LinkedIn confirms hack, over 60% of stolen passwords already cracked
Linkedin, one of the most popular professional social engineering sites has confirmed a compromise of the user’s password. LinkedIn has confirmed a loss of 6.5 million user passwords. Some of the common passwords in use are – ‘linkedin’, ‘linkedinpassword’, ‘p455w0rd’, ‘redsox’, ‘sophos’, ‘mcafee’, ‘symantec’, ‘kaspersky’, ‘microsoft’ and ‘f-secure’. LinkedIn hashed the passwords with SHA-1 and they have also confirmed to use SALTing to store passwords. It is advisable to change your linkedin password immediately.
Other major sites are discovering (or finally going public with) their
passwords have also been stolen. Sites like Lastfm.com and eHarmony.com
are the latest to jump on the bandwagon. Maybe they think this could
turn out like TJMaxx.
Data correlation tools are in every good data breach toolbag. If you
have accounts across different major sites and the profiles from these
sites are stolen and correlated, what could be learned about you? Do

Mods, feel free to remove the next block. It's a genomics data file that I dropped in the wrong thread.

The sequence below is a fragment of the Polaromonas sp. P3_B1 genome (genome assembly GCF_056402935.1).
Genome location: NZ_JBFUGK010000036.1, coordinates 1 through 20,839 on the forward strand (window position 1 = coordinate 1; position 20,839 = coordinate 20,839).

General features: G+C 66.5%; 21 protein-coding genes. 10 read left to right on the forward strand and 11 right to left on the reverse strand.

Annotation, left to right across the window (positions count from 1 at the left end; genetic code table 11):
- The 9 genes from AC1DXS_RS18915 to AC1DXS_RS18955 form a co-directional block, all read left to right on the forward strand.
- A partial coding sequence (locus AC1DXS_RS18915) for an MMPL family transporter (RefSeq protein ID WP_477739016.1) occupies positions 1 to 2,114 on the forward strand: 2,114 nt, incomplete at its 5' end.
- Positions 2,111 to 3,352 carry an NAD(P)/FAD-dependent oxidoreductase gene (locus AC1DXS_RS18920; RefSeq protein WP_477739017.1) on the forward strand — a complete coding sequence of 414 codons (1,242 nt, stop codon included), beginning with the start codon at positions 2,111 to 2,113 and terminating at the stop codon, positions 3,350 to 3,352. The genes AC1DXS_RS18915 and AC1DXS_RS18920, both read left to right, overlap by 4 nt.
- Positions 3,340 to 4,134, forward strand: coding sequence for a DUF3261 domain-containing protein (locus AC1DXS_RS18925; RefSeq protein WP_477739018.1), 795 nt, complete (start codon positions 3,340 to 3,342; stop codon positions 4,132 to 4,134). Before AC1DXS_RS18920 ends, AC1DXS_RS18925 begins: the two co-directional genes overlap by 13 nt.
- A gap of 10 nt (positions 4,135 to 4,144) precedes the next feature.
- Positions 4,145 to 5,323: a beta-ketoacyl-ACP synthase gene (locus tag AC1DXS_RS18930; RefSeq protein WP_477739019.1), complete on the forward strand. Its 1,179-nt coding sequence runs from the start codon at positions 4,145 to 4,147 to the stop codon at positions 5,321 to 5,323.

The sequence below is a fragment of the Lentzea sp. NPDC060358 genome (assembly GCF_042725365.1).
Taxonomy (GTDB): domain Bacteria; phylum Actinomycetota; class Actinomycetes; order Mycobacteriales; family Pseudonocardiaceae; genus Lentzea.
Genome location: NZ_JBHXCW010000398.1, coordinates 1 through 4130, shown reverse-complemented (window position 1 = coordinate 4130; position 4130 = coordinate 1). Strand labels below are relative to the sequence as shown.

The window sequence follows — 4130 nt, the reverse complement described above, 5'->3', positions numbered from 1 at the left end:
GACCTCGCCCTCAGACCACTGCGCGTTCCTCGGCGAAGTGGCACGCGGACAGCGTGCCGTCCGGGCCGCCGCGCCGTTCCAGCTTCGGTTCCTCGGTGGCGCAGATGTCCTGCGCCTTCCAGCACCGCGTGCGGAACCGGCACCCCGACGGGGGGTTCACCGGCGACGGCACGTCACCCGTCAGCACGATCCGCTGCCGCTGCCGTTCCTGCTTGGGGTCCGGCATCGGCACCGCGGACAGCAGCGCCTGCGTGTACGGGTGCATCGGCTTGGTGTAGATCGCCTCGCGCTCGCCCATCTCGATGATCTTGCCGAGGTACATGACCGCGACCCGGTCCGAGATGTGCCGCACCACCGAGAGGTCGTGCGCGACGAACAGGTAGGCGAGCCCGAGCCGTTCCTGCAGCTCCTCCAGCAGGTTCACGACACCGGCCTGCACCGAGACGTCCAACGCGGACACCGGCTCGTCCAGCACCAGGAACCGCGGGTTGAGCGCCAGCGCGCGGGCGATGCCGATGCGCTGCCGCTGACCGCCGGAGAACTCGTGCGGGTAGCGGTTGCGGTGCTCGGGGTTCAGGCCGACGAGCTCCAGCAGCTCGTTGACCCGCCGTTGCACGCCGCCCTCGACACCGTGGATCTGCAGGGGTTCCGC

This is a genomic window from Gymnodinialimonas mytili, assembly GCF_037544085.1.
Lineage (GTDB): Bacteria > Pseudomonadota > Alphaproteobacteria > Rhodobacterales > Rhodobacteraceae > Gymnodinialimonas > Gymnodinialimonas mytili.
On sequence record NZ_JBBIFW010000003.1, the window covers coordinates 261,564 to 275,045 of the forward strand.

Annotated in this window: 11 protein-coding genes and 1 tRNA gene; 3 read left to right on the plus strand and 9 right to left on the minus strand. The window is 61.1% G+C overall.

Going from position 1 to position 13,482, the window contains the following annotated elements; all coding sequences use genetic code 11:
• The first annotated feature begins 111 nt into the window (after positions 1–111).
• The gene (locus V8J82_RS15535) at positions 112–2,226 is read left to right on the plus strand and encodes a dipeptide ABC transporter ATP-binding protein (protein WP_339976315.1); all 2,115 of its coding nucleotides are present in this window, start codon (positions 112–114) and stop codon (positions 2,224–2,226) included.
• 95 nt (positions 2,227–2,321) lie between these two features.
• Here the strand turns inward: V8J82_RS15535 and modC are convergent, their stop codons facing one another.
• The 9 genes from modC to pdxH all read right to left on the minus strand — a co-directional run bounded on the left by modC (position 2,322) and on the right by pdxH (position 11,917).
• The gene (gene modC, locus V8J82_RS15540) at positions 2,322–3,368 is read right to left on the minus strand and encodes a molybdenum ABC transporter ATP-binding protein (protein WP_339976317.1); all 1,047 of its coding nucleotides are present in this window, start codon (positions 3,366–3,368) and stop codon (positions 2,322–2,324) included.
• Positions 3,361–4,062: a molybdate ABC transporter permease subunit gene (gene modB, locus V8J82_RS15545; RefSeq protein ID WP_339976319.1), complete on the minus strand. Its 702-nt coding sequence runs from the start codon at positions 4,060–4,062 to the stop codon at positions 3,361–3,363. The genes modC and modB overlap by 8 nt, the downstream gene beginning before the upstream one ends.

you use the same password, if so, I could assume you to have a paypal
account and a high potential of the same password or even passwords that
are “close” to each other.
If you’re not using a password manager, I suggest you begin. There are
a lot of options. On Windows, I’ve been a KeePass, http://keepass.info/
user for years. With writing this, I discovered Password Gorilla,
https://github.com/zdia/gorilla/wiki/ that looks interesting as it’s
cross platform. mSecure is interesting, but pricey across
multiple platforms, https://msevensoftware.com/ A few readers have responded and added that 1Password is a good option as well, https://agilebits.com/onepassword
Chrome XSSAuditor bypass with leading comment
XSS has been listed in top two security vulnerabilities for quite some time now. Most modern browsers now come with XSS protection and lot of applications rely on these client side protection provided by browsers. From time to time, it has been observed that these client side (browser) validation can easily been bypassed. The following link demonstrates 10 methods to bypass Chrome XSSAuditor. Rather than relying on browsers, applications still need to fix the problem at their core. Test your application using NTOSpider to find out whether your application is vulnerable to XSS -
Seven Web Server HTTP Headers that Improve Web Application Security for Free
We see vulnerabilities in most of the applications we test. There are some basic protections which the HTTP protocol provides which most applications do not implement. Following is a very comprehensive list of HTTP headers which provides protection against web application attacks.
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